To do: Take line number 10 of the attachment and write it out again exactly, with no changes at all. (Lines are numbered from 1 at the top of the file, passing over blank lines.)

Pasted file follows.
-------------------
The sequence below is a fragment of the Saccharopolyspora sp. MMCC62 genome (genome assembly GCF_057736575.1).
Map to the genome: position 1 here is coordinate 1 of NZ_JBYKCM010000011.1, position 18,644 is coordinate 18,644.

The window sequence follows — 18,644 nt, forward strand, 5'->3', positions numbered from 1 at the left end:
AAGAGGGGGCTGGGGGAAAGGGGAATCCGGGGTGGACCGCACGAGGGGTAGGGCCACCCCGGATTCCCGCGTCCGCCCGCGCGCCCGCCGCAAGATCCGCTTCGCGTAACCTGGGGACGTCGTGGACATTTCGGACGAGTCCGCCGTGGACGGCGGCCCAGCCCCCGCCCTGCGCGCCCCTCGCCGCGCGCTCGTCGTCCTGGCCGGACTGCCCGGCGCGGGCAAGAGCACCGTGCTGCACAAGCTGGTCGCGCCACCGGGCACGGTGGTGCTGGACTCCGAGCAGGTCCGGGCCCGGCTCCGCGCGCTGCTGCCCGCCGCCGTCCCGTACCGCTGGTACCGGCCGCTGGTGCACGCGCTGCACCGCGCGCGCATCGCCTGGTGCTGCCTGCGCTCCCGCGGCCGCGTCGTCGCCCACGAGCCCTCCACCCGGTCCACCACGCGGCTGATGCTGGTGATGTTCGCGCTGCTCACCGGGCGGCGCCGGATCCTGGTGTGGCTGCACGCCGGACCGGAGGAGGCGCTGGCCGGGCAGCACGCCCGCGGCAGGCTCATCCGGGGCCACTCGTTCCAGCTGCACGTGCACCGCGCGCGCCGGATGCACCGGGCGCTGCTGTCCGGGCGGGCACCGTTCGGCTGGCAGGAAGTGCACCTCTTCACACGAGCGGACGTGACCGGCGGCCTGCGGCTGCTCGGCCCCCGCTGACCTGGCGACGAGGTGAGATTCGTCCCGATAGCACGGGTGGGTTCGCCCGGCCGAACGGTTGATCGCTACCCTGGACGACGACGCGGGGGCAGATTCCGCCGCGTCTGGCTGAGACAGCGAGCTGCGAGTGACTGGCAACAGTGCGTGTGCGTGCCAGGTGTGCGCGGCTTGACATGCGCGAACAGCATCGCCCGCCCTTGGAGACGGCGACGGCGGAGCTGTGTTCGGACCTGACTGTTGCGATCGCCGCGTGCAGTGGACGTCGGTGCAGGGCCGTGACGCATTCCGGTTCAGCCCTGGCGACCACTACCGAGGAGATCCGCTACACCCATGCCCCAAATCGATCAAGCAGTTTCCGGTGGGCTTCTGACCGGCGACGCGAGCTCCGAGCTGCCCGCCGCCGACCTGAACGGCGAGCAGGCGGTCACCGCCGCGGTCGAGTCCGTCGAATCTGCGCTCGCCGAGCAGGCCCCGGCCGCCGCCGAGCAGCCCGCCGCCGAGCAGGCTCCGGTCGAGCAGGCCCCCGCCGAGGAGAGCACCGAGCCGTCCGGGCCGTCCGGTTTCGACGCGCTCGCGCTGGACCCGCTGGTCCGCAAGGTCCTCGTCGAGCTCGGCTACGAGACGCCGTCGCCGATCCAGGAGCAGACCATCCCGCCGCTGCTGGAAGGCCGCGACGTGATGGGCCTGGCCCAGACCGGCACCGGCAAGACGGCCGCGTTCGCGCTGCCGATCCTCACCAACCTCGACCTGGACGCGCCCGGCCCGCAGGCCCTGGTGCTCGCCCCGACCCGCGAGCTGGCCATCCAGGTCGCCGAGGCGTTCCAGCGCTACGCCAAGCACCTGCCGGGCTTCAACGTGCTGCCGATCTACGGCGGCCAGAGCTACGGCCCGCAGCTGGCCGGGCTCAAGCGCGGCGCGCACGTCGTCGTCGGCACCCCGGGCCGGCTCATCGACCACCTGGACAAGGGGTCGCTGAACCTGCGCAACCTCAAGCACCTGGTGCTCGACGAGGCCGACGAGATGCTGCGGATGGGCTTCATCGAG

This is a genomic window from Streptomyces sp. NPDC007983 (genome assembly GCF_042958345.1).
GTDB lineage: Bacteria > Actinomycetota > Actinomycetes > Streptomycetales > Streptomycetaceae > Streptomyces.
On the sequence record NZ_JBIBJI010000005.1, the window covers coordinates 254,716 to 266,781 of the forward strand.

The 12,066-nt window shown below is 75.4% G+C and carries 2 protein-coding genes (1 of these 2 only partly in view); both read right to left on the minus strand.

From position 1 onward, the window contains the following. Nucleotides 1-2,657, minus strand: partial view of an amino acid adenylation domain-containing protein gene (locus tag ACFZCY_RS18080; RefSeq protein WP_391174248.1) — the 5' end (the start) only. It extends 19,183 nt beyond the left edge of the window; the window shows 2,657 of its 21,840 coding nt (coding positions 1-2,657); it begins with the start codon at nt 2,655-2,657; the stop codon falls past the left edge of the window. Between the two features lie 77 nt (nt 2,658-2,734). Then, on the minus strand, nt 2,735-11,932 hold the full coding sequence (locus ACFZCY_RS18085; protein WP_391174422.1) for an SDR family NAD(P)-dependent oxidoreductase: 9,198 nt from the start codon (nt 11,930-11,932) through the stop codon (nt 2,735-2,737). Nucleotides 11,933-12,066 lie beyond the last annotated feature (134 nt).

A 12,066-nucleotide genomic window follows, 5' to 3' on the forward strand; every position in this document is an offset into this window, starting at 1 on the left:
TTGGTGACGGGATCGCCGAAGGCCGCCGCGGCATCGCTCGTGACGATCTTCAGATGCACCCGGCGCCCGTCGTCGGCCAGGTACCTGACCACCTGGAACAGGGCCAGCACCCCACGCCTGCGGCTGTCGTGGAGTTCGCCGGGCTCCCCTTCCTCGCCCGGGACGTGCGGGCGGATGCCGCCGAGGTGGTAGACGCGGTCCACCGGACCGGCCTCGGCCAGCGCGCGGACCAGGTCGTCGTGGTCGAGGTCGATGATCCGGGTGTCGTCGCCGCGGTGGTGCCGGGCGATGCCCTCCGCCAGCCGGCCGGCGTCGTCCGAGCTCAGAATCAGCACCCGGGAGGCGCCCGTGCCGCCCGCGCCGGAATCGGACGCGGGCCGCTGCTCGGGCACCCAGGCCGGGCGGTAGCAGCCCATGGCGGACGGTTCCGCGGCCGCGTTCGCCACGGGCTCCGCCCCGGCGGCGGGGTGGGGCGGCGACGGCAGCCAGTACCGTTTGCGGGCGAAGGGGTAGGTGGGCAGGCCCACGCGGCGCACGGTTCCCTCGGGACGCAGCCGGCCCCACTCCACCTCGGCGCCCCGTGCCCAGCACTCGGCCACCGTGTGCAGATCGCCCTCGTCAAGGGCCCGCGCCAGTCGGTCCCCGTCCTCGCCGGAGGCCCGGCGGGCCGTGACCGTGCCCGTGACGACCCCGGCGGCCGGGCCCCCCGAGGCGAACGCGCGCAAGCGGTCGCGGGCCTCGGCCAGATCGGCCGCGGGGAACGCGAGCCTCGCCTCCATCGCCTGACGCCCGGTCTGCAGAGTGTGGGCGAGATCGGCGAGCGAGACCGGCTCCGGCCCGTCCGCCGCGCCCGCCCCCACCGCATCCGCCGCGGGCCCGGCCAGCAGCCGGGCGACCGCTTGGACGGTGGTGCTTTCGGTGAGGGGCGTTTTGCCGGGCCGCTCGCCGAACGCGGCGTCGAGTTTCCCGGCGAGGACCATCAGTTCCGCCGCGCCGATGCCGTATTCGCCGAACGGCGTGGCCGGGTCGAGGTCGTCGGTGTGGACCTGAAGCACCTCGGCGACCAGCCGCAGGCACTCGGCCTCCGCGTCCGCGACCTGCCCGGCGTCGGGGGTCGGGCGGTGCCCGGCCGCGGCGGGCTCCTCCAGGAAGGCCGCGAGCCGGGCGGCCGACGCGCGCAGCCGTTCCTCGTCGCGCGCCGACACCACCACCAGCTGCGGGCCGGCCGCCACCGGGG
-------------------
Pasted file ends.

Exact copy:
A 12,066-nucleotide genomic window follows, 5' to 3' on the forward strand; every position in this document is an offset into this window, starting at 1 on the left: